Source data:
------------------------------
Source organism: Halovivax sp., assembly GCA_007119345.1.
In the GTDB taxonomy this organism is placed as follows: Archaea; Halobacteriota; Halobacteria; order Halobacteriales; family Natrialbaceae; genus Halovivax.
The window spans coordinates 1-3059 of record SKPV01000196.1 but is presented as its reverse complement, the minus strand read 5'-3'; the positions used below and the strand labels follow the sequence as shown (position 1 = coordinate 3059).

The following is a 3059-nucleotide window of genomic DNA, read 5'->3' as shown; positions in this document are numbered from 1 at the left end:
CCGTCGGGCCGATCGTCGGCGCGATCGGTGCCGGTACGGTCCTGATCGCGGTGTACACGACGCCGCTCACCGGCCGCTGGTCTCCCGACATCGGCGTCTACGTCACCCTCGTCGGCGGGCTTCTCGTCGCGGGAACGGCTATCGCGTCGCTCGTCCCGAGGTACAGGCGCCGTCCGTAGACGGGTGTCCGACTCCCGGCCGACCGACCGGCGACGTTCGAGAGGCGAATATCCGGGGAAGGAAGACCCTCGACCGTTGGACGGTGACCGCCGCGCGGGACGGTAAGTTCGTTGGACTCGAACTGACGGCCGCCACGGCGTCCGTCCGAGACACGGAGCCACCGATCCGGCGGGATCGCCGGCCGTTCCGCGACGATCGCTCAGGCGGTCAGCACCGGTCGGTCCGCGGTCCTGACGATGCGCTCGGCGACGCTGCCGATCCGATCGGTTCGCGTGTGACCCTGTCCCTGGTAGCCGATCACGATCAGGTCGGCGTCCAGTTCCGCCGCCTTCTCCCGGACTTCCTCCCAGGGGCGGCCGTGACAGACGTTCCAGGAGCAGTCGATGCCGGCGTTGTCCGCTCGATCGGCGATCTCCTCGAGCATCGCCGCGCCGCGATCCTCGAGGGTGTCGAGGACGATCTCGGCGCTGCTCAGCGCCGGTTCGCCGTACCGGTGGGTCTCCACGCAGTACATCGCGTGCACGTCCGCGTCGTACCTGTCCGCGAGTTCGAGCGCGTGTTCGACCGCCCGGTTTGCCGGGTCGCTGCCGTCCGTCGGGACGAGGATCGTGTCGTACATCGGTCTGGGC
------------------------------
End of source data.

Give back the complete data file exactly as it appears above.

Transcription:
Source organism: Halovivax sp., assembly GCA_007119345.1.
In the GTDB taxonomy this organism is placed as follows: Archaea; Halobacteriota; Halobacteria; order Halobacteriales; family Natrialbaceae; genus Halovivax.
The window spans coordinates 1-3059 of record SKPV01000196.1 but is presented as its reverse complement, the minus strand read 5'-3'; the positions used below and the strand labels follow the sequence as shown (position 1 = coordinate 3059).

The following is a 3059-nucleotide window of genomic DNA, read 5'->3' as shown; positions in this document are numbered from 1 at the left end:
CCGTCGGGCCGATCGTCGGCGCGATCGGTGCCGGTACGGTCCTGATCGCGGTGTACACGACGCCGCTCACCGGCCGCTGGTCTCCCGACATCGGCGTCTACGTCACCCTCGTCGGCGGGCTTCTCGTCGCGGGAACGGCTATCGCGTCGCTCGTCCCGAGGTACAGGCGCCGTCCGTAGACGGGTGTCCGACTCCCGGCCGACCGACCGGCGACGTTCGAGAGGCGAATATCCGGGGAAGGAAGACCCTCGACCGTTGGACGGTGACCGCCGCGCGGGACGGTAAGTTCGTTGGACTCGAACTGACGGCCGCCACGGCGTCCGTCCGAGACACGGAGCCACCGATCCGGCGGGATCGCCGGCCGTTCCGCGACGATCGCTCAGGCGGTCAGCACCGGTCGGTCCGCGGTCCTGACGATGCGCTCGGCGACGCTGCCGATCCGATCGGTTCGCGTGTGACCCTGTCCCTGGTAGCCGATCACGATCAGGTCGGCGTCCAGTTCCGCCGCCTTCTCCCGGACTTCCTCCCAGGGGCGGCCGTGACAGACGTTCCAGGAGCAGTCGATGCCGGCGTTGTCCGCTCGATCGGCGATCTCCTCGAGCATCGCCGCGCCGCGATCCTCGAGGGTGTCGAGGACGATCTCGGCGCTGCTCAGCGCCGGTTCGCCGTACCGGTGGGTCTCCACGCAGTACATCGCGTGCACGTCCGCGTCGTACCTGTCCGCGAGTTCGAGCGCGTGTTCGACCGCCCGGTTTGCCGGGTCGCTGCCGTCCGTCGGGACGAGGATCGTGTCGTACATCGGTCTGGGC